Stephen Morgan MP has raised concerns in the House of Commons today over the adequacy of funding for school buildings and worrying research suggesting that 94% of teachers are paying for essential classroom supplies, according to a National Education Union/TES report.

Member of Parliament, Stephen Morgan, used Education Questions to highlight recent research which found that 94% of teachers are being forced to purchase basic school supplies for their pupils, including in his constituency of Portsmouth South.

Mr Morgan told the Secretary of State for Education, Justine Greening, and her minister, the Rt Hon Nick Gibb MP, that ‘hard-working staff at schools in Portsmouth are buying glue sticks’ for children in the city and asked whether the Minister ‘still maintains that Portsmouth schools have enough money and resources?’

According to the Institute for Fiscal Studies, Government education cuts will mean a 4.6 per cent cuts for schools between 2015 and 2018. The severity of cuts means there are over half a million primary-age children now in large classes over 30, with around 40,000 pupils being taught in classes of 36 or more.

Stephen Morgan MPsaid:

“Local schools in Portsmouth are raising numerous issues with me ranging from lack of funding for essential school building works, to a lack of funding for vital equipment.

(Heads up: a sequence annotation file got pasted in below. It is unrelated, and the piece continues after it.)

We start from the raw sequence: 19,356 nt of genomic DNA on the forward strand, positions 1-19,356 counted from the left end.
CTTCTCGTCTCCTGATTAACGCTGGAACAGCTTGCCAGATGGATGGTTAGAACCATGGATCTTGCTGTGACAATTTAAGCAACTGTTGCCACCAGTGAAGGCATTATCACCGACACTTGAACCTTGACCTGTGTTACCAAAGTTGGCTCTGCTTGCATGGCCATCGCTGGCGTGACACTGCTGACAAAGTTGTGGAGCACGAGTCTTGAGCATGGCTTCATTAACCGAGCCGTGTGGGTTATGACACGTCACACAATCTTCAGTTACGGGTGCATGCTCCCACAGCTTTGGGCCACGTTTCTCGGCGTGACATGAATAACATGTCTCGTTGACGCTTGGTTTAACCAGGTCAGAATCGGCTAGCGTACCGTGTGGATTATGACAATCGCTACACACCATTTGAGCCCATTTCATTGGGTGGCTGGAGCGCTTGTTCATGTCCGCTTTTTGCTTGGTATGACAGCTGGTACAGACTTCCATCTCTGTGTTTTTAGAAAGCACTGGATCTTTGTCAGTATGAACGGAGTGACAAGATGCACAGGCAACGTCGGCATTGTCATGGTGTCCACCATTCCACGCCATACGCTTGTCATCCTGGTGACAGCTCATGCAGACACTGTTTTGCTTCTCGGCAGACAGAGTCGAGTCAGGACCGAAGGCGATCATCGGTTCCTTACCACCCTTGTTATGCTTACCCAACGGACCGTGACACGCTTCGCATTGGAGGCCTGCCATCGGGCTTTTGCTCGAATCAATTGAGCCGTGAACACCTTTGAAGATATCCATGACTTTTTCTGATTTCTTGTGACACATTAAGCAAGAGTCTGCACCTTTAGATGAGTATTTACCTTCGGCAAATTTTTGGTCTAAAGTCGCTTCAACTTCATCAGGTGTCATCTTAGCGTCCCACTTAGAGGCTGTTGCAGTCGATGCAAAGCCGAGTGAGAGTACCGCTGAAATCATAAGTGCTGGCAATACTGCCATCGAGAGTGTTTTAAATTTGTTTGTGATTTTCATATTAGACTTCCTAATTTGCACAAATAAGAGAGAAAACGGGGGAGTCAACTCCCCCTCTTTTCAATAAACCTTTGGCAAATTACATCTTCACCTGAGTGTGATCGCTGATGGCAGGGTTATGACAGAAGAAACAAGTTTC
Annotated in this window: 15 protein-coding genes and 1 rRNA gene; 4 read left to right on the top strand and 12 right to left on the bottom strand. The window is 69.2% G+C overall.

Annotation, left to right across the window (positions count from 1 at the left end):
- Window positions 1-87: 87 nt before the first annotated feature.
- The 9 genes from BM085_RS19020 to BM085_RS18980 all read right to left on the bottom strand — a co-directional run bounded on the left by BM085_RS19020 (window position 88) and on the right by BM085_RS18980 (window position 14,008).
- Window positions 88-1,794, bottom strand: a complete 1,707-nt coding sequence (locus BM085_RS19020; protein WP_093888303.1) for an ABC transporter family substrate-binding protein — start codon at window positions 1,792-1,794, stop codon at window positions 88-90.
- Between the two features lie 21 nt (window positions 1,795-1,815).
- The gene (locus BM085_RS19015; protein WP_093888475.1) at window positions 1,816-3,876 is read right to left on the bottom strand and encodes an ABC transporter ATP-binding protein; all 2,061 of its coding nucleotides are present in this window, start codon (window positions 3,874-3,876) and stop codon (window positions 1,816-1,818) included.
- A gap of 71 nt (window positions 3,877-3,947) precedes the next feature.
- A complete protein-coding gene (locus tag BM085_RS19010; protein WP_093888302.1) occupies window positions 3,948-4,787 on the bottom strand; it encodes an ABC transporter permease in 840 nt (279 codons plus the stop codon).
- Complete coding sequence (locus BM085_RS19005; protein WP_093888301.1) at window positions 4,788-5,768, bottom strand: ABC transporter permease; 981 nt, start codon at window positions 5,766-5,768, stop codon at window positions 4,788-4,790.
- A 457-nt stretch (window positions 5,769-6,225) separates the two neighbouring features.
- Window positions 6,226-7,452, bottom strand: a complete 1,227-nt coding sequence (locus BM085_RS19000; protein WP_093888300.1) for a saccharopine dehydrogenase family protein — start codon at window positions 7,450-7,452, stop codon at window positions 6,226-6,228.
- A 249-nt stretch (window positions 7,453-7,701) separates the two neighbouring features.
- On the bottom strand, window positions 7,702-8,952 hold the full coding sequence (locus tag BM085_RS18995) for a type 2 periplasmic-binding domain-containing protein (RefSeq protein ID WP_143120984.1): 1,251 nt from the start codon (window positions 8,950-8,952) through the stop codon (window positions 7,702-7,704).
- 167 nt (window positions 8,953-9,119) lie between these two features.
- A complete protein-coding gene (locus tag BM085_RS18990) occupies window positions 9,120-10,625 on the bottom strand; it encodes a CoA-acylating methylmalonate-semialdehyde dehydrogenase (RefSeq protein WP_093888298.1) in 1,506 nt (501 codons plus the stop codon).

We are seeing budgets cuts for our schools for the first time in twenty years and this is having a devastating impact in our city. I remain committed to giving our schools a strong voice in Westminster. 

It is absolutely disgraceful that children are having to rely on the generosity of staff in order to receive basic supplies such as pencils and glue-sticks. What is particularly outrageous is that the Tories are passing the buck to overstretched teachers whose pay they continue to cap below inflation. 

The response I received from the Government today was typically disappointing. Instead of answering my question, the Minister simply talked about parents paying for school trips and changes to the curriculum.  Children and teachers in Portsmouth are facing a real crisis and deserve far better”.

Council fund to help those affected by benefit cuts under-spent by over £475k

Research by Portsmouth Labour has revealed the city council is consistently under-spending a fund set up to support people effected by government cuts to their income.

The fund, called Discretionary Housing Payments, was introduced in an attempt to offset the worst effects of cuts to welfare spending such as the Bedroom Tax and the benefits cap.

The funding is provided by the Department for Work and Pensions (DWP) to local authorities who are then expected to allocate money to households in financial difficulty.